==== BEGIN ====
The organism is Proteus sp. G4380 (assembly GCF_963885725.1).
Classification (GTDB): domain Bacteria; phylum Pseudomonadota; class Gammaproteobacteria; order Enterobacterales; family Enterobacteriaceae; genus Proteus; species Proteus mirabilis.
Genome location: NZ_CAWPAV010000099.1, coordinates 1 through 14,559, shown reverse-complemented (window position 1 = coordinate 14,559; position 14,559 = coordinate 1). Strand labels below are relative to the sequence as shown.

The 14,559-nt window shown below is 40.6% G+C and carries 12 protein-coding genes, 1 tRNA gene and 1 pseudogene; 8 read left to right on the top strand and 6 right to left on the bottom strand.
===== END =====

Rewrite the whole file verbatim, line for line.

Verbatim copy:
The organism is Proteus sp. G4380 (assembly GCF_963885725.1).
Classification (GTDB): domain Bacteria; phylum Pseudomonadota; class Gammaproteobacteria; order Enterobacterales; family Enterobacteriaceae; genus Proteus; species Proteus mirabilis.
Genome location: NZ_CAWPAV010000099.1, coordinates 1 through 14,559, shown reverse-complemented (window position 1 = coordinate 14,559; position 14,559 = coordinate 1). Strand labels below are relative to the sequence as shown.

The 14,559-nt window shown below is 40.6% G+C and carries 12 protein-coding genes, 1 tRNA gene and 1 pseudogene; 8 read left to right on the top strand and 6 right to left on the bottom strand.